The second pivotal person in my transfusion journey was my mentor…who I am sure did not know when I called her frantically one day that she was going to become that person to me. I first met Clare O’Reilly at resource group meeting and as mentioned ended up calling her a month or so later frantically because I was in over my head, I do not think I even said hi when I called her but jumped into my problem, Clare provided leadership and resources which she continues to do (daily sometimes). Clare inspired me as she does others with her passion, she also nudged me to go back to school and as the stars all aligned, I applied and got into the University of Melbourne’s post graduate transfusion practice certificate program (see Clare’s previous blogfor more information). The program has been amazing as it is not just for nurses, I am lucky to have a technologist in my class who continually expands my thinking and gives that alternate perspective because we all know nursing and lab do not always speak the same language and as I learn to be more fluent in lab I value those taking the time to teach me, again #TMFam.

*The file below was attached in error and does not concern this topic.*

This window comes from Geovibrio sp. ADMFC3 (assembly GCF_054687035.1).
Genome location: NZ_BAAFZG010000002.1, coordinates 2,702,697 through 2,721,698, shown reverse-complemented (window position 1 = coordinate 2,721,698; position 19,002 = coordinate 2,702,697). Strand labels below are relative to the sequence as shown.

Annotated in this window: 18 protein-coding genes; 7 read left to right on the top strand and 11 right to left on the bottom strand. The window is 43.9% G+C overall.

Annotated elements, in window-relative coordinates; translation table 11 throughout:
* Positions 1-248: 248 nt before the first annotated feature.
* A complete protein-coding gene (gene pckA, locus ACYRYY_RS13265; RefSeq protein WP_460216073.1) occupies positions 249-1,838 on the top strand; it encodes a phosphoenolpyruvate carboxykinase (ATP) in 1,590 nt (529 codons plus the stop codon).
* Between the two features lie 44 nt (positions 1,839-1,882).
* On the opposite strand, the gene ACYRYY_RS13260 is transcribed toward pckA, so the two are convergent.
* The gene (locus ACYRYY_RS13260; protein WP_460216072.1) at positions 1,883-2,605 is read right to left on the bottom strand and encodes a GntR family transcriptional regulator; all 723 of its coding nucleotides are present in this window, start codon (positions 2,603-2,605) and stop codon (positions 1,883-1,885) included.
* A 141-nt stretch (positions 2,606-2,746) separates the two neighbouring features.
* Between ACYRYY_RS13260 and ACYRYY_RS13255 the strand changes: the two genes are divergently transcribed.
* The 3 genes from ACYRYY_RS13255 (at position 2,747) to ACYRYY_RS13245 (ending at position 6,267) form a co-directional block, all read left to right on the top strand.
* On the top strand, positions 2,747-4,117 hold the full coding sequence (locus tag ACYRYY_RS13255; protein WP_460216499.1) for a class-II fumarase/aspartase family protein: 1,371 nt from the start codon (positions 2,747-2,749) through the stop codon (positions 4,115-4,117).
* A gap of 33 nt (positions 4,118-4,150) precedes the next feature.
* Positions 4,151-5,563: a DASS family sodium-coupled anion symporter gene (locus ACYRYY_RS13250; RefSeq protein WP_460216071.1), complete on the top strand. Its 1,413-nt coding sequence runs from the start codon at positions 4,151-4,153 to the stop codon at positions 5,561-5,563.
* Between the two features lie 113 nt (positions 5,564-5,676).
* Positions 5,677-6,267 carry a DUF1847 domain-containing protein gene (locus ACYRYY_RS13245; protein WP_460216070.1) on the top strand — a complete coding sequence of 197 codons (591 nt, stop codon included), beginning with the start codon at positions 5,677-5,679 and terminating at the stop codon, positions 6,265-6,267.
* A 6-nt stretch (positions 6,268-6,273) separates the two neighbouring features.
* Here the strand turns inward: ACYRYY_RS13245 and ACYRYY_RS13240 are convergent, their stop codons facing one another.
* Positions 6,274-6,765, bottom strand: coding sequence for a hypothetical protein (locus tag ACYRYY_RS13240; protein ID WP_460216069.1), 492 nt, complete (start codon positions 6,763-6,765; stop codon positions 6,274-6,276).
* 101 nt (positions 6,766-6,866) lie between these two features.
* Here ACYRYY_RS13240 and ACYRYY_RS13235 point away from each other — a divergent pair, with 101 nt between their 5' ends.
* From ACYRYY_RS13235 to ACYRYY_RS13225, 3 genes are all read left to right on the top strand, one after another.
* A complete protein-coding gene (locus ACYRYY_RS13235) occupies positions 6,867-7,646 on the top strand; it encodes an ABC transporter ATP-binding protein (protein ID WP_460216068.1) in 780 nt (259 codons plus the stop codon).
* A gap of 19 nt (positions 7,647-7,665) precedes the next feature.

Going to my first CSTM conference opened more doors by people who were excited about transfusion and valued the newcomer, albeit I was incredibly nervous to go. I applied for and was fortunate enough to receive the Macopharma Bursarywhich supported my attendance but also got me deeper into the transfusion world. I thank those who reached out to me at the conference, invited me in and engaged me. As per Julie’s CSTM challengefor this year I intend on passing this forward and reaching out to new faces at next years conference. There was another CSTM ask and that was for a nurse for the annual conference scientific committee and after two immediate texts by conference attendees and a literal nudge by Clare I signed up and have been privy to great discussions about what is going on in transfusion medicine and am even more motivated to learn and be involved. As some know I have also become the CSTM representative with the Canadian Nurses Association and am actively trying to get the voice of transfusion medicine nurses heard, thank you to all CSTM nurses for your willingness to contribute #TMFam.